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Detroit — With two attacks on transgender women this week serving as a backdrop, law enforcement officials Wednesday stressed the importance of building trust between police and the LGBT community.

Detroit Police Chief James Craig, U.S. Attorney Barbara McQuade and other officials spoke Wednesday night at a “LGBT community chat” to offer support and information to lesbian, gay, bisexual and transgender people who believe they’ve been targeted or victimized.

Craig said there have been 15 reported crimes against LGBT citizens so far this year — a sharp increase from 2014, when there were seven.

“I know there are more than that,” Craig said. “But people in the LGBT community often don’t report crimes because there traditionally has not been a strong relationship with police. We want to change that.

“We need information, and we know that the streets talk,” Craig told the crowd of about 100. “The only way we’re going to get information is if we have a strong relationship.”

The event at Palmer Park, which drew a standing room-only crowd, was scheduled before the recent attacks.

But the fatal shooting Saturday of a 20-year-old transgender woman the advocacy group Equality Michigan identified as Amber Monroe, and Tuesday’s nonfatal shooting of a 30-year-old transgender woman police say was a prostitute, gave the meeting a sense of urgency, according to those in attendance.

“Trans lives matter,” said Lilianna Reyes. “(The recent victims) could have been you. It could have been me.”

Reyes spoke of “the fear that trans people have of going to the police. We have to do better, and we have to make the police do better. Like a lot of you, I’m nervous around a lot of police.”

Rebecca O’Hara, whose 25-year-old transgender son Ashton O’Hara was killed July 14, said the relationship with Detroit police and the LGBT community is improving.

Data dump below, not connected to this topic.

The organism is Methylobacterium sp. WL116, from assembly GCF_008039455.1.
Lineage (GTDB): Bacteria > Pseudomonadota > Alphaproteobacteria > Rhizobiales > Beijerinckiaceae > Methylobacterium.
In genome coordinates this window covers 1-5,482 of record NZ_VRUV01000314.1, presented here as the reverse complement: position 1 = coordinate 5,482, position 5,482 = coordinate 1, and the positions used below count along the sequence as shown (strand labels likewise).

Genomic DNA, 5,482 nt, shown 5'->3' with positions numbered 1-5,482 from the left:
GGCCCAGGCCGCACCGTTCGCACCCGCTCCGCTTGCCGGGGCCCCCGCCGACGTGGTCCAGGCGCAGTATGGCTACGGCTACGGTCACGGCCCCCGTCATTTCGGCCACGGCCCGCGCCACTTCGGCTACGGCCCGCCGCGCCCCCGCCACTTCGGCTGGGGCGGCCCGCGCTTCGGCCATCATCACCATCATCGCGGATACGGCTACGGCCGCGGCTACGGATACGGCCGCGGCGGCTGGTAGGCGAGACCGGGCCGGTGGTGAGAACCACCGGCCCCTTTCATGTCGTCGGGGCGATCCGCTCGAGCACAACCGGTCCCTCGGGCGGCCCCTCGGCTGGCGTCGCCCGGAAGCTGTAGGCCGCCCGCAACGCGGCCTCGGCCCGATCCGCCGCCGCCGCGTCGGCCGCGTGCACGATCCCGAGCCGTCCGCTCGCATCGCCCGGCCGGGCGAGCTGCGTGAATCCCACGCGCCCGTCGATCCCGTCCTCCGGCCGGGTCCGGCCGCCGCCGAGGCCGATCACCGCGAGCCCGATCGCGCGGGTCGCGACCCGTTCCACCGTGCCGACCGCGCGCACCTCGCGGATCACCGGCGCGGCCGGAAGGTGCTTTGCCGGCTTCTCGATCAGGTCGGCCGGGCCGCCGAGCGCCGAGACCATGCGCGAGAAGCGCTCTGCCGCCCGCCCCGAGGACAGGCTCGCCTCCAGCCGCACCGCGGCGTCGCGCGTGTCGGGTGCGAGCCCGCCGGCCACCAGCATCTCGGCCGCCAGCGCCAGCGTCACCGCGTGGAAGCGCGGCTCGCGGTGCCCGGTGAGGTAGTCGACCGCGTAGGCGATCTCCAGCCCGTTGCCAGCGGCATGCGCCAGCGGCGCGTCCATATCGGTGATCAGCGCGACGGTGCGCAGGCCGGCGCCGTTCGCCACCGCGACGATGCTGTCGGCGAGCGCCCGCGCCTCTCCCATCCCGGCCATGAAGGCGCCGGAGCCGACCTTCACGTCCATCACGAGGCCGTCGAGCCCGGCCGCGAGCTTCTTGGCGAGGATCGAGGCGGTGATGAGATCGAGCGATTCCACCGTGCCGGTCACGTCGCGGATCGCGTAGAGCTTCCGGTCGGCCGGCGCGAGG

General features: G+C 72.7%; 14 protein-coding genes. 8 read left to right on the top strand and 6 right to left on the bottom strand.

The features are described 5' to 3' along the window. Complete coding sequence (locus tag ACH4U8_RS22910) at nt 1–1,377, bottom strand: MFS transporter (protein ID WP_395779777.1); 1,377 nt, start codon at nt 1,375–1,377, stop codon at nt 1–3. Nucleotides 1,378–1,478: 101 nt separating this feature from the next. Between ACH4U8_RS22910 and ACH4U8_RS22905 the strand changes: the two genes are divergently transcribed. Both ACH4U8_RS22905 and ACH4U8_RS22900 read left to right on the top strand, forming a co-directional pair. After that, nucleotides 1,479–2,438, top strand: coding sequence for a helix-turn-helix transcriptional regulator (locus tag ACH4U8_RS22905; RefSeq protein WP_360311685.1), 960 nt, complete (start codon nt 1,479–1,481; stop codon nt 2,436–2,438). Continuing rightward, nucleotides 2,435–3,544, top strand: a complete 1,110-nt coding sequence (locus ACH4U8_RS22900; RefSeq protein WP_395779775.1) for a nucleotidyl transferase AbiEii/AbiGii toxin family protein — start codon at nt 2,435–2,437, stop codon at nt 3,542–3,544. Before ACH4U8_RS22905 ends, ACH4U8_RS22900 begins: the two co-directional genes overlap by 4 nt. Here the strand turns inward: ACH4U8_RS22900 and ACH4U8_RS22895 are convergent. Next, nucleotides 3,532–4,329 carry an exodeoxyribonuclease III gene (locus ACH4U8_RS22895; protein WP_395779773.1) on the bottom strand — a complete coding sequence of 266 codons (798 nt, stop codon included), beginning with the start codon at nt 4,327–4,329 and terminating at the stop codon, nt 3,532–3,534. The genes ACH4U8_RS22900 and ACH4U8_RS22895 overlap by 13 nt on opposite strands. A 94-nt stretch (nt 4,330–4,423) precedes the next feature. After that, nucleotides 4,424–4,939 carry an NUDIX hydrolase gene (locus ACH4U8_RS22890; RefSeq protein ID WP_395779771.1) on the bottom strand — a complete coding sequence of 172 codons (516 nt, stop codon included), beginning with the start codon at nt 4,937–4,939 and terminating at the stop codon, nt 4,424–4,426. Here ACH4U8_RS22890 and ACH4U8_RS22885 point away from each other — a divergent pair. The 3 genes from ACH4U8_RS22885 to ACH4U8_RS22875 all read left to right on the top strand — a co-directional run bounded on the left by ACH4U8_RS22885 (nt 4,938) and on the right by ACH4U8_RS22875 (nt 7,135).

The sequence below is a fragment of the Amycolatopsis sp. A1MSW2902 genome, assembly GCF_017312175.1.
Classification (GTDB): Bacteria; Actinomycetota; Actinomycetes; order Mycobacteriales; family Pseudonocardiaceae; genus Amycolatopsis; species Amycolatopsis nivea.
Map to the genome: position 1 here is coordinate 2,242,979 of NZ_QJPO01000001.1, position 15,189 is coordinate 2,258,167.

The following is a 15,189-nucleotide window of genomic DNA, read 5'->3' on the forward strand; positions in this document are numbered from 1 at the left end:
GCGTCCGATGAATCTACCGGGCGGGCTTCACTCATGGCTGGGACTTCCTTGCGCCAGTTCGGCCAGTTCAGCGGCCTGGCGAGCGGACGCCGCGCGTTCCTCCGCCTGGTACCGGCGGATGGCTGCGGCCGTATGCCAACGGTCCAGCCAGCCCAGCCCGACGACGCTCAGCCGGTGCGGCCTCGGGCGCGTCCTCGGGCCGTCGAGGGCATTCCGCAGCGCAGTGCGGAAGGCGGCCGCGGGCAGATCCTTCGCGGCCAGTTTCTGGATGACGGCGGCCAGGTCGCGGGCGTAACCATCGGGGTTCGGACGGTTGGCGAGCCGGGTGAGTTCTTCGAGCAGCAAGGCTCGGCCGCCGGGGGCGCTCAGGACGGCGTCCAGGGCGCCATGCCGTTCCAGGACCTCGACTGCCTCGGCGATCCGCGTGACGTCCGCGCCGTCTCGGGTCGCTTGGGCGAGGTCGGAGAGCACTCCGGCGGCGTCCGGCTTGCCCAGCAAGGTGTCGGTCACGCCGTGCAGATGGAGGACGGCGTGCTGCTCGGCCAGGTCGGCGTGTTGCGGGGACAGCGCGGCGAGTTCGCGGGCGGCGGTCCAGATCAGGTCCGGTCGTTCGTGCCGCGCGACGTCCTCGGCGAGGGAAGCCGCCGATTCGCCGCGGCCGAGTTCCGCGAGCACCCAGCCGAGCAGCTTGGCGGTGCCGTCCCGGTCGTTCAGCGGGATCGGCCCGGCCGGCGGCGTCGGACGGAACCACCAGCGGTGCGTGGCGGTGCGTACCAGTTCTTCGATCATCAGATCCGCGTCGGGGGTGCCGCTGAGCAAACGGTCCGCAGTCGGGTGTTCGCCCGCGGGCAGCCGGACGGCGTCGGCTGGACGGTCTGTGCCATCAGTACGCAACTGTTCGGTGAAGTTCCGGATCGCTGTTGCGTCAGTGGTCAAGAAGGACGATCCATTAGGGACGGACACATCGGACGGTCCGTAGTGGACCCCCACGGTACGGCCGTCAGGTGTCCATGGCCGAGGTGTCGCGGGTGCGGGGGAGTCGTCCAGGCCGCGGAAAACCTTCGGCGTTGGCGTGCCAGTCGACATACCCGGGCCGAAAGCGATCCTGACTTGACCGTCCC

“I’ve never felt more respected by the police,” O’Hara said. “They asked me if I wanted to refer to my son as male or female. And they caught my son’s killer,” she added, drawing applause.

McQuade promised to use the U.S. Attorney’s Office to seek justice for anyone committing crimes against gays or transgender people.

“We are committed to using the tools of our office to make a better life for everyone,” she said. “That means everybody.

“What motivates me to be passionate about equality for everyone ... as a girl, I was called a tomboy. I saw how cruel small-minded people can be when you don’t fit their stereotypes.”

Craig said he plans to establish an LGBT advisory board that would meet monthly to discuss issues. Shortly after arriving in Detroit in July 2013, Craig appointed Officer Danielle Woods as LGBT liaison officer.

“We’ve begun to bridge the gap between police and the LGBT community,” Woods said. “We need to build a mutual trust, understanding and respect in order to keep our community safe.”

Yvonne Siferd, director of victim services for Equality Michigan, an LGBT advocacy group, added: “We have a long history of mistrust and misunderstanding with law enforcement. So it’s not going to be easy.”

Siferd said less than half of the crimes against LGBT residents are reported. And, she said, those who do report crimes are often subjected to ridicule and abuse by police officers.

“We need to come together with the police and let them know the things we’re going through at the hands of police,” she said. “It’s my hope that today we can start that conversation.”

ghunter@detroitnews.com

(313) 222-2134

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